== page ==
Although smoking rates for adults in the US are at their lowest recorded levels, more must be done to stop children from using tobacco, according to a new set of policy statements from the American Academy of Pediatrics.
The statements, published Monday, are the association’s first tobacco policy update since 2015. They’re based on newer science and better reflect how many children now use e-cigarettes as more kid-friendly products have flooded the market.
AAP policy statements are created by expert pediatricians to help leaders craft more effective public health policy and to guide physicians on how to keep kids safe – in this case, from tobacco.
Researchers have been telling Americans for generations that tobacco products are bad for them, yet nearly 200 US children take up smoking every day, according to the US Centers for Disease Control and Prevention.
Tobacco use is the No. 1 cause of preventable death in the United States, the CDC says.
The rates of kids who use e-cigarettes are high, the AAP says, and the use of hookahs and cigars has not declined. However, the pediatricians note, traditional cigarette smoking has declined over the years.
Specifically, in 2022, nearly 5% of middle school and about 17% of high school students reported some form of current tobacco use, according to the CDC. In 2021, about 11% of middle schoolers and 34% of high schoolers said they had ever tried tobacco.
These “try rates” are important because most adult smokers started at young ages, according to the CDC.
And in smoking rates remain disproportionately high in certain communities, including those who are Black, Hispanic, Native American, Alaska Native or LGBTQ+.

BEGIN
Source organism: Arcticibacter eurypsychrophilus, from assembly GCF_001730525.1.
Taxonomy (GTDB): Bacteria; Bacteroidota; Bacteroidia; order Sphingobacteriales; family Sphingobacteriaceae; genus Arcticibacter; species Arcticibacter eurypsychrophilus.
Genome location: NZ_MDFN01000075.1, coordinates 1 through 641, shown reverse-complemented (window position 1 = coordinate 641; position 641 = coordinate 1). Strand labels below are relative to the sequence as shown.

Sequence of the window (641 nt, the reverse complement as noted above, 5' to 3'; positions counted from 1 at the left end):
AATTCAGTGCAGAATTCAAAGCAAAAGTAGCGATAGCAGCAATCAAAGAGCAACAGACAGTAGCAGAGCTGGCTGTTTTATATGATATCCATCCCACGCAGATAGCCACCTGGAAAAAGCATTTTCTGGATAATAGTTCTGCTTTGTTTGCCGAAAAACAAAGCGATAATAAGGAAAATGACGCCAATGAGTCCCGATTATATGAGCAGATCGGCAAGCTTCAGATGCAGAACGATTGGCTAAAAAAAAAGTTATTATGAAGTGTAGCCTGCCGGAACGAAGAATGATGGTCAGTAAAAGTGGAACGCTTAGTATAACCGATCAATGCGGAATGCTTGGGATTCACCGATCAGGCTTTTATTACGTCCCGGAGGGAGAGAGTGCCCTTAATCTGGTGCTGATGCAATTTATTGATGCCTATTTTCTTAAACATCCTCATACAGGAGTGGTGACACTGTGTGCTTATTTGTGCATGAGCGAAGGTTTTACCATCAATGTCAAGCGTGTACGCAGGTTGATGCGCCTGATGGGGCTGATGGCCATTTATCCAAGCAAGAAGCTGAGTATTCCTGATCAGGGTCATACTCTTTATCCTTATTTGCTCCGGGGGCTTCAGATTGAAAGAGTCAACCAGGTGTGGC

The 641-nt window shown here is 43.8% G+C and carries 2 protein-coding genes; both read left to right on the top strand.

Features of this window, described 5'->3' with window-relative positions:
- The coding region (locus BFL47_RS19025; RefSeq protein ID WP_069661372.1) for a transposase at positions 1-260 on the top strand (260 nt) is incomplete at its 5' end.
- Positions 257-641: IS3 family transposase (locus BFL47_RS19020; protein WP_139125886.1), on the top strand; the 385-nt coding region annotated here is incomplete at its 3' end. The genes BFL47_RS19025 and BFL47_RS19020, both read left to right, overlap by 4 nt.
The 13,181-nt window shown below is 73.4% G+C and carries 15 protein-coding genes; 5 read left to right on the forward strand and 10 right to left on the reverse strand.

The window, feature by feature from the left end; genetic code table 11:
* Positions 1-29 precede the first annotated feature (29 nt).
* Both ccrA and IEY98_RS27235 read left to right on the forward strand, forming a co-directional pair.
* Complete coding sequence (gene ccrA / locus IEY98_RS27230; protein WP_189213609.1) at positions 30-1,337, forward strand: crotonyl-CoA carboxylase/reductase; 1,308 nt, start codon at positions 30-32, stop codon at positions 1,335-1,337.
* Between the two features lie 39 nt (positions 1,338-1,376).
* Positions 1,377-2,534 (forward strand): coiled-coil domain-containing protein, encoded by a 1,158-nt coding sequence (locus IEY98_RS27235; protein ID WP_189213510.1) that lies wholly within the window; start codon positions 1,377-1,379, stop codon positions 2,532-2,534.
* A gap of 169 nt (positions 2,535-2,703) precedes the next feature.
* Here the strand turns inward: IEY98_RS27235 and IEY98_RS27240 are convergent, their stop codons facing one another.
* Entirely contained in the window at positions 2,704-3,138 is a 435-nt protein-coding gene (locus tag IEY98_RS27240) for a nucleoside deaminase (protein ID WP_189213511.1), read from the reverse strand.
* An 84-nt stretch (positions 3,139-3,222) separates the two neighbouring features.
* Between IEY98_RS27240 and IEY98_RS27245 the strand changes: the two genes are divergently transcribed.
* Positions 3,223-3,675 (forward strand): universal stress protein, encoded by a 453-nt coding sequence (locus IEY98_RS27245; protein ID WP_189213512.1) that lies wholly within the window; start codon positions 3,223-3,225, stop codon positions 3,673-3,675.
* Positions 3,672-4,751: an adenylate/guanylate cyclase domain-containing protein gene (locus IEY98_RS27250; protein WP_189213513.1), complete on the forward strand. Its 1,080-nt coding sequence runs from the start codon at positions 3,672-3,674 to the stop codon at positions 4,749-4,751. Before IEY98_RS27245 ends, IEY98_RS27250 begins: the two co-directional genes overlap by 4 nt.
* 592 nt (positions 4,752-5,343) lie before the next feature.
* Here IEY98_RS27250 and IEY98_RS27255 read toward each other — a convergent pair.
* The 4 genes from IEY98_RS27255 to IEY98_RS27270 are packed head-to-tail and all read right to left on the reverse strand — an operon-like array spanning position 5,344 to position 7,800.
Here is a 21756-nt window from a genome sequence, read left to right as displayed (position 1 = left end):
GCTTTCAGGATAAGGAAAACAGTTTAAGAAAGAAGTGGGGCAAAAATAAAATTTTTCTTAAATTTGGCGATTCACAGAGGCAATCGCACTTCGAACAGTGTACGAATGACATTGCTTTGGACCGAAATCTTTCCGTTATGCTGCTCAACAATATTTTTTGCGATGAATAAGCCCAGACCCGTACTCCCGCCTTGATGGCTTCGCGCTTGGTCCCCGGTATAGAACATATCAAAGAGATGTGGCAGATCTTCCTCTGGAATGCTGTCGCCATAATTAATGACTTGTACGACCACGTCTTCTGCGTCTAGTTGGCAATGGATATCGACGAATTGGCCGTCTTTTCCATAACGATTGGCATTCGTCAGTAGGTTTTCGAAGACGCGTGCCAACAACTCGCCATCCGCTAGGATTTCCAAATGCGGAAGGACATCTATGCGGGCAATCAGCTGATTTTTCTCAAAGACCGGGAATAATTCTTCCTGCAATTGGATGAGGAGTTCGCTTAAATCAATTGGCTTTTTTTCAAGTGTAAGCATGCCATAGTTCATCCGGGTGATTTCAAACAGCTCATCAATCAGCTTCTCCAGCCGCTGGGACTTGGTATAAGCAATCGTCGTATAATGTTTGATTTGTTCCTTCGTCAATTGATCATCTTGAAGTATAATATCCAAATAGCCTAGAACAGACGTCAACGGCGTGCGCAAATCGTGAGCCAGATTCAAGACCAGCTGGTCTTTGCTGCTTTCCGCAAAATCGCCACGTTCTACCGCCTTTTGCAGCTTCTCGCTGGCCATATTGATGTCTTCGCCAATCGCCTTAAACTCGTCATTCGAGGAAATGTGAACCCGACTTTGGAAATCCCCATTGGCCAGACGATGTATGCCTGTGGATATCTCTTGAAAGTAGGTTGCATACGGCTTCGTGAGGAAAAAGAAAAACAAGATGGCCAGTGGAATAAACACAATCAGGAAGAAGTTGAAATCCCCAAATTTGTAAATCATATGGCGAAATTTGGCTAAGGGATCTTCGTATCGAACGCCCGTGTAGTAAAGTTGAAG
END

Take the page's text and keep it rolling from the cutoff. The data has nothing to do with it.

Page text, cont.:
In its updated policy statements, the AAP continues to encourage pediatricians to screen for tobacco use as part of a child’s regular checkup. A talk about tobacco should start no later than age 11 or 12, the report says.
For kids who want to quit tobacco, pediatricians should refer them to behavioral interventions like counseling or prescribe nicotine replacement therapy, which has been shown to be effective with children who have moderate or severe tobacco addiction.
That practice has shifted over the years, according to Dr. Susan Walley, co-author of the new policy statements. In medical school, she said, her professors didn’t talk much about smoking except to tell people to quit.
“Now, we know it’s an addiction and a chronic medical disease. Telling someone just to quit would be like telling somebody who’s diabetic, ‘you just need to think about making your blood sugar better.’ We’ve learned so much,” said Walley, a pediatrician at Children’s National in Washington, D.C.
The new report notes that children who smoke cigarettes should not be encouraged to use e-cigarettes as an alternative. Some experts have argued that e-cigarettes are a good smoking cessation tool, but the AAP says evidence is lacking.
At the checkup, pediatricians should also ask caregivers about their tobacco habits and make recommendations. Nearly 40% of kids are regularly exposed to secondhand smoke, the AAP says, and caregiver use is the biggest reason children are exposed to secondhand smoke.